Is a vegan diet a healthy diet, or do we need to consume some animal based foods for optimum nutrition? Last week’s twitter storm over what a dietician said about vegan diets hit the headlines. So was she right to say ‘It’s very complicated to make sure a vegan diet is safe and adequate – I’d never recommend it’ said Sophie Medlin? You can watch the clip here.
The rise of plant based diets
Plant based diets are trendy amongst celebrities and hip young things. According to The Vegan Society, the number of vegans in the UK has doubled in the last nine years from 150,000 to around 300,000.
What is a vegan diet?
A vegan diet is one that excludes any foods derived wholly or partly from animals. The obvious exclusions are eggs, meat, fish, chicken and dairy products like milk, cream, yoghurt and cheese, but also foods like honey, jelly sweets and gravy (there is a vegan alternative) are also avoided. For most vegans this goes beyond the food they eat to avoid leather goods, some wine and beers and products tested on animals.
Is a vegan diet a healthy diet?
It is hard to give you a straight answer on this! As a BANT registered Nutritional Therapist I am trained to create personalised plans for people, depending on lots of different factors like dietary imbalances, gut health, environmental factors, genetics, etc. So while some people may thrive on a vegan diet, others may not.
A vegan diet, like a vegetarian diet or an omnivore diet can be healthy or unhealthy, depending on the choices made by the individual. Choosing ready meals, vegi burgers and quorn sausages is less likely to be a healthy choice for any of us, when compared to well thought out, homemade foods using unprocessed foods.
So, what does science say?
- Cross-sectional studies of vegetarians and vegans have shown that on average they have a relatively low BMI and a low cholesterol; recent studies have also shown higher plasma homocysteine concentrations than in non-vegetarians.
- The long-term health of ovo-lacto vegetarians (include eggs and dairy products) appears to be generally good, and for some diseases and medical conditions it may be better than that of comparable omnivores. Much more research is needed, particularly on the long-term health of vegans.
- Compared to lacto-ovo-vegetarian diets, vegan diets seem to offer additional protection for obesity, hypertension, type-2 diabetes, and cardiovascular mortality. Males experience greater health benefits than females.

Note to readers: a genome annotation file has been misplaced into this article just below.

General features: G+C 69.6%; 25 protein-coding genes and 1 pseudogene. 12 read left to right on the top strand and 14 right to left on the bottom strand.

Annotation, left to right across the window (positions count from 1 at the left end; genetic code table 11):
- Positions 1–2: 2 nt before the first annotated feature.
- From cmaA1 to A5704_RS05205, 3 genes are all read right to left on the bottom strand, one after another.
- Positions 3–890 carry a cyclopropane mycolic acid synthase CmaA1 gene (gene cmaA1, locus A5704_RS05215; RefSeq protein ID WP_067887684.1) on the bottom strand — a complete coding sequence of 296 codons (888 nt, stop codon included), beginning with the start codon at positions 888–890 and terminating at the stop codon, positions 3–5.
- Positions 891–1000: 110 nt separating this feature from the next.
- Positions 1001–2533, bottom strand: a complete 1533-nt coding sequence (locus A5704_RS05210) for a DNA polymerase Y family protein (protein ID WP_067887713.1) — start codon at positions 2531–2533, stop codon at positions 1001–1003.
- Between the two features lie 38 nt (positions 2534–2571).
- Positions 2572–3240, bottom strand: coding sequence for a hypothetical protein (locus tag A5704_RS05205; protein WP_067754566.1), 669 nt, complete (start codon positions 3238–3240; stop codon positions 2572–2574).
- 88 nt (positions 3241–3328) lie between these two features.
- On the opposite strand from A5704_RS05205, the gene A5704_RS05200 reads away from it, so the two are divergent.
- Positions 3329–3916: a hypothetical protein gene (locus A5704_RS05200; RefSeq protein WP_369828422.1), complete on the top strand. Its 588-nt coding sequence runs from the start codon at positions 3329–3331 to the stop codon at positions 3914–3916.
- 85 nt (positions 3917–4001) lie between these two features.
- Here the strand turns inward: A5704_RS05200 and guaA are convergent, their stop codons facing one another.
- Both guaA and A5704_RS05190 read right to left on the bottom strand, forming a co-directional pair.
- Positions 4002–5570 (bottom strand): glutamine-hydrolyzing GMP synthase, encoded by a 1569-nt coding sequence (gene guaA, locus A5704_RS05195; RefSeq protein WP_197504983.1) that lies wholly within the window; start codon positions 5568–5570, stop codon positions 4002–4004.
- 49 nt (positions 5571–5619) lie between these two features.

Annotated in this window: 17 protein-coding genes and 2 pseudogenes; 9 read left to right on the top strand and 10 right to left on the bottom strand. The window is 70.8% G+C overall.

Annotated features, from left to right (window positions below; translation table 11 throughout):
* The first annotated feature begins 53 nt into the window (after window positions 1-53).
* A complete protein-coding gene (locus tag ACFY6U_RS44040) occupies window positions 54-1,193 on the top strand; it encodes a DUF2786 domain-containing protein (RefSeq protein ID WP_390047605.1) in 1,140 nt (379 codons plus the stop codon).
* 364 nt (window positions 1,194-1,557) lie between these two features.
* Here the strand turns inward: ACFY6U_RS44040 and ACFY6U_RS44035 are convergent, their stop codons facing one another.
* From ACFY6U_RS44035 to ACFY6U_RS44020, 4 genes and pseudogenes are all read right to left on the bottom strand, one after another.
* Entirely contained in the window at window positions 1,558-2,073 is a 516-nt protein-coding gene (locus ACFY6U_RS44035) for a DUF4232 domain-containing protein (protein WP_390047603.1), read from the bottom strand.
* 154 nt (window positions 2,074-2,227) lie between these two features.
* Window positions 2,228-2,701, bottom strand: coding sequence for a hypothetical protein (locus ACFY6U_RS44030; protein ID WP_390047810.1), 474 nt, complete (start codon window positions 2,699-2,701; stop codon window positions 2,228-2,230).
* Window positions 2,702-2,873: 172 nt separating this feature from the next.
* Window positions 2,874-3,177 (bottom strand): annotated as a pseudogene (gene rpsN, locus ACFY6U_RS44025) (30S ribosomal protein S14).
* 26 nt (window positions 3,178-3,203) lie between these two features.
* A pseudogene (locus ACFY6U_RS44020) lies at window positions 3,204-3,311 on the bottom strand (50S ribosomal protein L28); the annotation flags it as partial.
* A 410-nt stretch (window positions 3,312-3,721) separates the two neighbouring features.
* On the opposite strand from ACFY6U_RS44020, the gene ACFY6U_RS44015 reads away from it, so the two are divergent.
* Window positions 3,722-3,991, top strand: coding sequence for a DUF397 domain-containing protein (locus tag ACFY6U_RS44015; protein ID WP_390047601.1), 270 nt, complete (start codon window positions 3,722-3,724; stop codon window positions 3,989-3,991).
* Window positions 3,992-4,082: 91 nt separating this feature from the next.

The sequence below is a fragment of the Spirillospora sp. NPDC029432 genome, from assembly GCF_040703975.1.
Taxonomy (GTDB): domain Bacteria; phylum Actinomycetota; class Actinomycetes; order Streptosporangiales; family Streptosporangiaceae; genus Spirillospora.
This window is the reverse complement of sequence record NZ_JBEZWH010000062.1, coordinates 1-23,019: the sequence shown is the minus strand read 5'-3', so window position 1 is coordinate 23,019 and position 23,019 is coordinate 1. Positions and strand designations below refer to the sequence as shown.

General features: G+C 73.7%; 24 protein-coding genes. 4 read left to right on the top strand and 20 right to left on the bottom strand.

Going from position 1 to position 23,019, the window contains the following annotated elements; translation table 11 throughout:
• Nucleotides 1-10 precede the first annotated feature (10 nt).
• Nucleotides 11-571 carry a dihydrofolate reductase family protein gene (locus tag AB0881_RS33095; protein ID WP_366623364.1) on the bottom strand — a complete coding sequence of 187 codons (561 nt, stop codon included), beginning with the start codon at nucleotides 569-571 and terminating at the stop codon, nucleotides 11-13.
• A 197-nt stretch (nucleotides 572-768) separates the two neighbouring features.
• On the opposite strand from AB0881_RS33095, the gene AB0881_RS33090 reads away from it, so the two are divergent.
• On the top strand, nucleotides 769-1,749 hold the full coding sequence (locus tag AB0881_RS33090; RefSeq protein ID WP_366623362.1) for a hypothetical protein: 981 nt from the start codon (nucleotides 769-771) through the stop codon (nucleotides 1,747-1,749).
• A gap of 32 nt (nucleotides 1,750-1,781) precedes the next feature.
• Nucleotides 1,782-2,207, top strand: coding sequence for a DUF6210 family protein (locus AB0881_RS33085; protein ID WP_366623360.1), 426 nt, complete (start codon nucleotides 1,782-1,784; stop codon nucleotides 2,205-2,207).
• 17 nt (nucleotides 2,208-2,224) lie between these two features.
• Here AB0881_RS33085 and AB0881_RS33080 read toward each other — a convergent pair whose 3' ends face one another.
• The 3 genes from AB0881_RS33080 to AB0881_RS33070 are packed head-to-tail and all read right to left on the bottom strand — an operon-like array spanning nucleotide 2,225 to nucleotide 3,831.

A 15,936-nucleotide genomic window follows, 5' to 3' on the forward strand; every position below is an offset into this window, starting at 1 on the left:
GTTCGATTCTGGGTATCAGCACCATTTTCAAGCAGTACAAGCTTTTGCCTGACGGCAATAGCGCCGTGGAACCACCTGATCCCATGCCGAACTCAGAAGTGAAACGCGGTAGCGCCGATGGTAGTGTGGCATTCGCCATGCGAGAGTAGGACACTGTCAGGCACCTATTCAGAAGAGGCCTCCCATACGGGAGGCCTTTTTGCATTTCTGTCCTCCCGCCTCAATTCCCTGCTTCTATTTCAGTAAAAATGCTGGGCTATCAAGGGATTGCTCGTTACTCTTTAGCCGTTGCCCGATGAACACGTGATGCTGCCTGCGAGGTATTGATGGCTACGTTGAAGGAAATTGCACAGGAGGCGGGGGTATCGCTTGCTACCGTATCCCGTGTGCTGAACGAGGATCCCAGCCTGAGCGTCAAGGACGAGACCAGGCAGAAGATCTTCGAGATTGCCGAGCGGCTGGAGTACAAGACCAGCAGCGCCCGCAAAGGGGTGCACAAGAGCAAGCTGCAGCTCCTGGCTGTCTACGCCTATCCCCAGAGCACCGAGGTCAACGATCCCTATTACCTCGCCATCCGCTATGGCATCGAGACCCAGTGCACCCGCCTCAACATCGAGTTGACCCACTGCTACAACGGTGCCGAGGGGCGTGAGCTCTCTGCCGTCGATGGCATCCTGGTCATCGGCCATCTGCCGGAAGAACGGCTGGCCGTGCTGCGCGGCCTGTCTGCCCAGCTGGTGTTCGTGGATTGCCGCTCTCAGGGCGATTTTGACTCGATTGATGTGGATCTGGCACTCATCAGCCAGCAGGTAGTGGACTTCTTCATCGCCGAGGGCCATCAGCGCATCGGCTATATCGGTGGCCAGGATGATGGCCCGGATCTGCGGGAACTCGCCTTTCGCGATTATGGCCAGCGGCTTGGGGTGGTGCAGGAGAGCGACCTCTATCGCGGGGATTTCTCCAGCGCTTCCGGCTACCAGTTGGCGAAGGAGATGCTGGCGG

- One study even goes so far as to say – ‘Physicians should consider recommending a plant-based diet to all their patients, especially those with high blood pressure, diabetes, cardiovascular disease, or obesity.’
What nutrients do I need to keep an eye on with a vegan diet?
If you follow a plant-based, vegan diet, there are a few nutrients you need to be aware of.
- Vitamin B12 – required to maintain healthy blood formation and support the nervous system. Vitamin B12 is only found naturally in foods from animal sources. Therefore it is recommended that anyone following a vegan diet considers taking a vitamin B12 supplement. Some foods are fortified with B12 (e.g. breakfast cereals, unsweetened soya products, yeast extract like Marmite), but it is difficult to get enough of these foods in your diet for adequate B12 intake.
- Calcium is required for strong healthy bones and teeth. Excluding dairy form the diet means looking for alternative sources. This include:
- fortified, unsweetened soya, rice and oat drinks
- dark green leafy vegetables (expect spinach as it contains oxalates tat reduce absorption of calcium)
- calcium-set tofu
- sesame seeds and tahini
- brown and white bread (in the UK, calcium is added to white and brown flour by law)
- dried fruit, such as raisins, prunes, figs and dried apricots
- Iron – plant-based foods rich in iron include kidney beans, black beans, soybeans, spinach, cashews, oats, cabbage, and tomato juice. Although plant based forms of iron are less well absorbed, including a variety of these foods should keep your levels in check.
Omega 3 fats – intake of the plant version of omega-3 fats, tends to be low in vegan diets. Foods that are good sources of omega 3 fats include ground flaxseeds (also known as milled linseeds), flax oil, chia seeds, hemp seeds, walnuts, and rapeseed oil.
- Vitamin D – the sunshine vitamin, It is a good idea to supplement this, especially in winter months.
Hope this helps.